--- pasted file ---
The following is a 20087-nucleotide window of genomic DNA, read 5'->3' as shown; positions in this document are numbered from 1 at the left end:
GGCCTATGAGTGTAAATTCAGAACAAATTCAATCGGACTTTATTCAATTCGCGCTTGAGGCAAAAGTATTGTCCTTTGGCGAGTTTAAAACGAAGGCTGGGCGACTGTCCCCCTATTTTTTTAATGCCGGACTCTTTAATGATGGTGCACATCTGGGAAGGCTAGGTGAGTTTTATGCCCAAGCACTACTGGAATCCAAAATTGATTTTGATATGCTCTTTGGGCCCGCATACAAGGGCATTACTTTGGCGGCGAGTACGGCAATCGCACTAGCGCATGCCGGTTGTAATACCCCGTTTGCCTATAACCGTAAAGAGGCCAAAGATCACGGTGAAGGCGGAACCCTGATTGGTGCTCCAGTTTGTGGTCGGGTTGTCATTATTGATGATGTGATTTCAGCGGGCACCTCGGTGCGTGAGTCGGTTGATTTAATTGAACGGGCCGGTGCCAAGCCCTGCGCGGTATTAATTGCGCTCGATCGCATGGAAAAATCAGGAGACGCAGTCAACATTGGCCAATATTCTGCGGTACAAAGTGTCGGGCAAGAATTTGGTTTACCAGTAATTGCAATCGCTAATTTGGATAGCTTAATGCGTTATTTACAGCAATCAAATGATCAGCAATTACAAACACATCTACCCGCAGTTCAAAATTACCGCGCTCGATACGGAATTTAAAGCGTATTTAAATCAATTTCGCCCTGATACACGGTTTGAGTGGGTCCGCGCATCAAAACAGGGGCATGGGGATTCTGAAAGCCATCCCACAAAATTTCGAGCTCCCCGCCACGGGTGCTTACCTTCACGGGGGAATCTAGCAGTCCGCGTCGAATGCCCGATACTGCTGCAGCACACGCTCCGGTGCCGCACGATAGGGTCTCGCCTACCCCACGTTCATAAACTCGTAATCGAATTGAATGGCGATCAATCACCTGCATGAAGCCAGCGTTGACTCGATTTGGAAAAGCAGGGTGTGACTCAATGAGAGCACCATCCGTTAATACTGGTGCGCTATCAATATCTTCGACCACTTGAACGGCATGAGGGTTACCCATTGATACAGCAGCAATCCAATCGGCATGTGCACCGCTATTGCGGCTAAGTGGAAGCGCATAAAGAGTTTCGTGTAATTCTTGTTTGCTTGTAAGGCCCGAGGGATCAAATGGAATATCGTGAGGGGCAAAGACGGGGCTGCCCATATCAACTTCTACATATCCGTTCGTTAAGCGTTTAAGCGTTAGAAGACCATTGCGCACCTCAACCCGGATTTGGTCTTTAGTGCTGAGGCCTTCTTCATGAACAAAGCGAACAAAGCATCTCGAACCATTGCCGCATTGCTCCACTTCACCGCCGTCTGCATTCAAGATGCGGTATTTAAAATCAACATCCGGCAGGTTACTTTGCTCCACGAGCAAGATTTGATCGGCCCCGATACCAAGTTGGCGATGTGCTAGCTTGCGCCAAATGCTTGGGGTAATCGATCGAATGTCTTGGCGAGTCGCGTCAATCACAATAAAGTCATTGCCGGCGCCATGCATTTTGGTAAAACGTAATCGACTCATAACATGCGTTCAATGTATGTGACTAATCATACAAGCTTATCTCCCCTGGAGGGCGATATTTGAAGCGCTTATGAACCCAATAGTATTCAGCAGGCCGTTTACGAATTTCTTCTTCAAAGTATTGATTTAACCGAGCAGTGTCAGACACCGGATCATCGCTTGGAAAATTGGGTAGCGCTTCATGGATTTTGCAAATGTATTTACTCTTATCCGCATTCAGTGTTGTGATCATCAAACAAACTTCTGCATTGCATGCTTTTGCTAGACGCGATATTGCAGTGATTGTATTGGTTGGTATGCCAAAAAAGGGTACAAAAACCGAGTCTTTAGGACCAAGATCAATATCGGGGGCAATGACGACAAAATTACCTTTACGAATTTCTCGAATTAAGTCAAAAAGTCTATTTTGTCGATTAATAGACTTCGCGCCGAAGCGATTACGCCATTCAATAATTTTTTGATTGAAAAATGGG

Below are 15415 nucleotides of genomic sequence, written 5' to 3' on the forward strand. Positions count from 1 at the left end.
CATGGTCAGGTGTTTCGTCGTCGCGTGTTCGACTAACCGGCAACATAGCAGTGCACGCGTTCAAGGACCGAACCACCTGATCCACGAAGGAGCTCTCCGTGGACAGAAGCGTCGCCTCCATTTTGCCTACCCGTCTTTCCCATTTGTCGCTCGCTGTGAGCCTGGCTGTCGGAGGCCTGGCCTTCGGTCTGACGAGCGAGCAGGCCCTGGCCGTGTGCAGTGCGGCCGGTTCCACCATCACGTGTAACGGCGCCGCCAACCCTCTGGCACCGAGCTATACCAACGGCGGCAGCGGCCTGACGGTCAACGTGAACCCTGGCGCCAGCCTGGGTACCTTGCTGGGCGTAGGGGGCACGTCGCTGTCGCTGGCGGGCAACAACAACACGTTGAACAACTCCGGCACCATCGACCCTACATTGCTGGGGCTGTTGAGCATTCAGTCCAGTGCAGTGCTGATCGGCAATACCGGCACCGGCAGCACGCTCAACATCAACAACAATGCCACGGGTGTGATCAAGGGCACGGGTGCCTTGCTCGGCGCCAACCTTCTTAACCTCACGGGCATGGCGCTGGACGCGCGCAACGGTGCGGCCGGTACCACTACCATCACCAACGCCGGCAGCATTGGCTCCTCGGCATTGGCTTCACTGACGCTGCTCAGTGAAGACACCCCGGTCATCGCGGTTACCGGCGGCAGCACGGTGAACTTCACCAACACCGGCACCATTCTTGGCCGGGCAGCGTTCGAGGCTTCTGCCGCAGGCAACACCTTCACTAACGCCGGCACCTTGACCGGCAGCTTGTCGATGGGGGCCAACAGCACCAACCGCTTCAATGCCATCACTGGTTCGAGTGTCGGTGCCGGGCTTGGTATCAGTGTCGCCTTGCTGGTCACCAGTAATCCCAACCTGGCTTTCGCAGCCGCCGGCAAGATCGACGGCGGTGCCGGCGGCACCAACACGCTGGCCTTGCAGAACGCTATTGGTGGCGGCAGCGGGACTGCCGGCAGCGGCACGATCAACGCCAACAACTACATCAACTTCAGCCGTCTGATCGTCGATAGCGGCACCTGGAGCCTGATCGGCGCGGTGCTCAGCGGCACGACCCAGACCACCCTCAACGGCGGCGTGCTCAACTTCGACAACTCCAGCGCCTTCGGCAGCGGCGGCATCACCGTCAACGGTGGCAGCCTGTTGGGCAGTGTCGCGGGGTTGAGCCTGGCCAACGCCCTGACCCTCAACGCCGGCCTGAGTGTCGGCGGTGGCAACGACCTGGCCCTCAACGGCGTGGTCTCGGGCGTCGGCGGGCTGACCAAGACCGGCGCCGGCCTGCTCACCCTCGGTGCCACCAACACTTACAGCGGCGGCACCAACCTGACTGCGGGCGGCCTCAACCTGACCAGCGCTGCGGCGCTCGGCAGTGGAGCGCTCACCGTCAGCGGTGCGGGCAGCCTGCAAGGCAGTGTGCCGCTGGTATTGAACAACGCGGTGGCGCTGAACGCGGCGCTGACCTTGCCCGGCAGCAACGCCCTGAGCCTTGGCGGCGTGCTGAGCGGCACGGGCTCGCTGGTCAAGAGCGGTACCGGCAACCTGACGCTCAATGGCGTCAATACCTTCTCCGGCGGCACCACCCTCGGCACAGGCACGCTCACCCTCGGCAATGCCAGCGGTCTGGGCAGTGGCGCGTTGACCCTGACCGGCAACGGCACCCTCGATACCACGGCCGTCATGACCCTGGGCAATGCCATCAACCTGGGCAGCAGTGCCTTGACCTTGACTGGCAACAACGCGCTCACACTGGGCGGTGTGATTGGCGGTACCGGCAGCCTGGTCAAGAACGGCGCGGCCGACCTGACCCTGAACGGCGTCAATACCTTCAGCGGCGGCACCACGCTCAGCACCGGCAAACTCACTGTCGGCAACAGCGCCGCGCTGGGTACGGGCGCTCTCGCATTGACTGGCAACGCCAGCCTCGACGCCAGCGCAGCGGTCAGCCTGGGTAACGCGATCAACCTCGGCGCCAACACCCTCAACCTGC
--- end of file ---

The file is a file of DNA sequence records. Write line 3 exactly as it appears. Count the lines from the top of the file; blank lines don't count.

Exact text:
Below are 15415 nucleotides of genomic sequence, written 5' to 3' on the forward strand. Positions count from 1 at the left end.